Photographing a Model Horse for Halter
Taking pictures of models to help them look as realistic and appealing as possible is not all that difficult. This dissertation will go through the basic equipment, camera settings and information to get you going in taking quality photos of your own models.

The Good, the Bad & The Ugly Pix
Very Poor Photo
This pic is about as poor a pic as anyone can take (and this is one of my own from some years back.) The horse is very small in the frame, it's blurry, the horse is not particularly interesting nor does it stand out well from the background.

Poor Photo
This one isn't a whole lot better. With the light coming mostly from behind the model, most of what you see is a silhouette. The horse's legs are lost to the background, making it impossible to judge the quality of the model.
This photo is quite improved over the previous two. There's enough lighting on the subject to see detail, and the model fills the frame. On the downside, the model is not well centered, the grass is out of scale and out of place, and part of the head is a bit lost in the background. Better Photo
Nice Halter Photo This last photo is a good example of a nice halter photo. The background is clear and uncluttered, the focus is good, and the model fills the frame and with nothing to distract the judge from the model itself. The "silhouette" or outline of the model is complete, nothing is lost or hidden in the background, and the footing is not out of scale.

By using an outdoor setting and natural light, you do not need to invest in any special photo studio or equipment.
  1. 35mm camera--a camera that allows you to use manual settings is best so you can work towards getting the desired effects
  2. Film--ASA 100 speed film generally works well, and nearly any brand is adequate.
  3. Model--Start with halter shots (the model, by itself, or outfitted with a halter appropriate to its breed or body type)

Locate a spot in your yard, the park, local riding arena, parking lot, sand pit (just about anywhere there is some open space) that offers the following features:
  1. Uncluttered Background--ideally with blue sky to outline the model
  2. Free of close up man-made objects--such as cars and buildings, powerlines etc. Far away objects will appear to be 'in scale' to the model when you get down on the model's level to take a picture and are not as critical.
  3. Fine dirt or sand footing--free of large rocks, pebbles, and especially avoid grass since it's almost always out of scale to a model. Some brands of kitty-litter are rather fine and can make excellent footing. Alternatively you can obtain a bucket or two of fine sand to use for footing, and if shooting at 'remote' locations away from home, you can take it with you to use, and scoop it up later to reuse again.

  1. Keep the sun at your back more or less
  2. Hold the model up eye-level before you, and rotate it to determine the most attractiving sunlighting as well as best angle or view of the model. This is to help obtain the most attractive impression possible. Then set the model on the ground in the direction you decide upon.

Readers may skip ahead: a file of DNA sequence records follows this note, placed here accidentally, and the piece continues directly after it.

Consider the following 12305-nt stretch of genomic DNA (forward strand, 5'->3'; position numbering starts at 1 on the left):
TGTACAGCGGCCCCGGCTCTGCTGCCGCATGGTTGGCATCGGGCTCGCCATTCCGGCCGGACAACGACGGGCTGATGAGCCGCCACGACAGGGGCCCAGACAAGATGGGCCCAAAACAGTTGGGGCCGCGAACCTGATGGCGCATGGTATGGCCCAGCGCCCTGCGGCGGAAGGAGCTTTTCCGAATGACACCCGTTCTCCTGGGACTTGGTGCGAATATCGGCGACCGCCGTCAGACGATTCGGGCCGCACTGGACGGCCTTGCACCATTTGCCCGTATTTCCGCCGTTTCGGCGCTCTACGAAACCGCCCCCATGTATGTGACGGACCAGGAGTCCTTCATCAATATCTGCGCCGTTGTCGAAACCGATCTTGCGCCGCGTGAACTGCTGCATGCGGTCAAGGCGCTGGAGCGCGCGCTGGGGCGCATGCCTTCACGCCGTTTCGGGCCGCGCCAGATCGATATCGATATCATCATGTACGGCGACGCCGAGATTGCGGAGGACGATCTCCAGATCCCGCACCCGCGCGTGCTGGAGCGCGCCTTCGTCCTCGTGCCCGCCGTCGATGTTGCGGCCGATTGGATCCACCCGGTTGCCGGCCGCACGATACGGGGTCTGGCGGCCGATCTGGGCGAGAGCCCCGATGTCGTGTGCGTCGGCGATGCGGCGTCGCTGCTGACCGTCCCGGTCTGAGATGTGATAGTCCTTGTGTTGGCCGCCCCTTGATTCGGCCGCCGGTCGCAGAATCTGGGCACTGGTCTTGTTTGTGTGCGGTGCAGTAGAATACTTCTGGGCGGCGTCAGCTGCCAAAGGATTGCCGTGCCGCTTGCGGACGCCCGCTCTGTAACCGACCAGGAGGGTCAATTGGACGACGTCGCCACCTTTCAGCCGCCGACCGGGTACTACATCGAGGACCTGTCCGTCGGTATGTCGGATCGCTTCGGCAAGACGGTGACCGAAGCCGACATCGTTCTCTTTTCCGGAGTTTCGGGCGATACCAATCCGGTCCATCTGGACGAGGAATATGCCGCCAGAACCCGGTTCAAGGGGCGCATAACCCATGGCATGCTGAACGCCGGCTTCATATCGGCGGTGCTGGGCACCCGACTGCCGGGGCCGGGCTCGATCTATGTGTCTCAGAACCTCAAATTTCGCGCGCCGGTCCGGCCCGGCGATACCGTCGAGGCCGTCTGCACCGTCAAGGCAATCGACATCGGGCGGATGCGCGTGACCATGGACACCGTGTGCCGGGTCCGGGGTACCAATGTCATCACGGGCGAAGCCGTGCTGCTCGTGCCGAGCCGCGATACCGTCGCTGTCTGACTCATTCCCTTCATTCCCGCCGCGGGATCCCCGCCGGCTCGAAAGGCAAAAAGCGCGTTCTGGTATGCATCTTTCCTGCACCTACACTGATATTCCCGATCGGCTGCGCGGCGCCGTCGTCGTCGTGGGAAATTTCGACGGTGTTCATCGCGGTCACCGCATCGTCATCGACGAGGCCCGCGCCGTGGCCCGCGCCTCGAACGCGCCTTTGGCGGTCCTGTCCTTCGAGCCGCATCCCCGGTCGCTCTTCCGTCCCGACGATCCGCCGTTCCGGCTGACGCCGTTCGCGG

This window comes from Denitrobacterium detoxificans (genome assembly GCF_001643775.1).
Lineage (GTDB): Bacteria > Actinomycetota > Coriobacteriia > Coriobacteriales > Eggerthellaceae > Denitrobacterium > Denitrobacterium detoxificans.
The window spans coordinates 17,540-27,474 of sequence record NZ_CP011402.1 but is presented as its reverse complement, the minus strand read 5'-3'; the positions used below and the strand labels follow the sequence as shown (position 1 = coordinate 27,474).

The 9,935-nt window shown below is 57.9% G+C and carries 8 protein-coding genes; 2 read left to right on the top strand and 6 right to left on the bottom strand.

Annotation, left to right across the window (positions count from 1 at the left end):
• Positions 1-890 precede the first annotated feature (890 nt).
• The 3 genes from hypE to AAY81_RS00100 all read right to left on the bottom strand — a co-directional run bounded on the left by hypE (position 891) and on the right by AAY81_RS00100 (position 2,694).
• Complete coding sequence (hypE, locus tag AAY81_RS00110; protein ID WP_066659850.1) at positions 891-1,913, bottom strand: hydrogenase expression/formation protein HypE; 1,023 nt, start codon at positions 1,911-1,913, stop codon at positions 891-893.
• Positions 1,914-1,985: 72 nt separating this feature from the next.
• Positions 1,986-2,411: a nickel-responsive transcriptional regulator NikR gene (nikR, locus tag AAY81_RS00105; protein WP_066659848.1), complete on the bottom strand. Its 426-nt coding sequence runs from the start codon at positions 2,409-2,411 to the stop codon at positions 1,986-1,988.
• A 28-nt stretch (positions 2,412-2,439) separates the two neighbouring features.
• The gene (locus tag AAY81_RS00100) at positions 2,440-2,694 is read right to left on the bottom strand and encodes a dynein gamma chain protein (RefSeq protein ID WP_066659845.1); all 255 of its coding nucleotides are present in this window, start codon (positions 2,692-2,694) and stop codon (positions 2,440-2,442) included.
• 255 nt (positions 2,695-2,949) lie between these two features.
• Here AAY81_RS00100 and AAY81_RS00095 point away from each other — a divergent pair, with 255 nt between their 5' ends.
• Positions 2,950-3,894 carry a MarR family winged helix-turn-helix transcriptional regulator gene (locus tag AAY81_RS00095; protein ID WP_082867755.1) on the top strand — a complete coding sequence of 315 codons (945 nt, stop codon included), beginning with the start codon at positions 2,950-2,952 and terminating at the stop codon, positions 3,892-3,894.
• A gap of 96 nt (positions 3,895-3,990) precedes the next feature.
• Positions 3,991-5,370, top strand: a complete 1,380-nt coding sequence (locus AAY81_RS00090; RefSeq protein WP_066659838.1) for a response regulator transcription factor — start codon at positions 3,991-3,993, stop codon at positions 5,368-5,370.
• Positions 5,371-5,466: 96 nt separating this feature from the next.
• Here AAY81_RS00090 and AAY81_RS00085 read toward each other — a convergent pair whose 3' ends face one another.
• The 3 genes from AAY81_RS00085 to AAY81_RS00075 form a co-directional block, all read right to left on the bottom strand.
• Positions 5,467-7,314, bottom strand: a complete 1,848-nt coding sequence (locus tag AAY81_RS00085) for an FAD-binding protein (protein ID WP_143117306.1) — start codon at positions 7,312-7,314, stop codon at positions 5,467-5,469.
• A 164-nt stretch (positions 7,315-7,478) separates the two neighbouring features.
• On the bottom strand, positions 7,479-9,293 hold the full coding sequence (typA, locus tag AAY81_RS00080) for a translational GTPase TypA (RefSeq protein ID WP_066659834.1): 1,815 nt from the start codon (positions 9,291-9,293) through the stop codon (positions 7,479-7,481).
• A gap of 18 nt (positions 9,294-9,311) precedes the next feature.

3. Lay down on the ground in front of the model with your camera and look thru the viewfinder.
  4. Adjust the model's position and yourself as necessary.
  5. Look for distracting objects in the background adjust the position of the model or yourself to avoid them as much as possible.

  1. Shutter Speed--experience has shown that a shutter speed of 1/250 sec is very effective when used with ASA 100 speed film, for the average model, outdoors, in full sunlight.
  2. f-stop--approximately 4 or thereabouts. The lower numbers will 'fade' or blur your background, higher numbers will cause the background to come in a bit clearer, but will also darken the image somewhat.
  3. Avoid Auto Settings--most automatic camera f-stop settings will result in photos that are too dark and sometimes muddy to be as nice as they can be. Also, it is important to focus manually, since only YOU know what exactly you wish to focus on. Close-up photos as models require have a very limited focal length (the area that is in focus in the picture) and automatic settings aren't usually very good at focusing in on what YOU want to focus in on.
  1. Get Down on the MODEL'S level--vertically centering the camera and lens at approximately the level of the model's elbow, or lower shoulder area. This creates the illusion of the model being "life sized".
  2. Get in Close and "Fill the Frame"--allowing just a little margin around the model to be sure that no parts will be cut off and just a little to spare (as some photo-developing places like to auto-crop the photo to the center area.) Getting in close like this will result in a more impressive image.
  3. Horizontally Center the Model--from side to side
  4. Focus Carefully--make certain the entire model is in the pic, from hooves to ears to nose to tail.
  5. Take Two Photos and Develop in the Morning--don't be afraid to take several shots and perhaps experiment with turning the model slightly in each shot or adjusting your position to capture different sunlighting and angles. Experiment a little bit with f-stop settings too...chances are at least one of the photos you take will really appeal to you and be your favorite. Later you can get reprints of the best ones.
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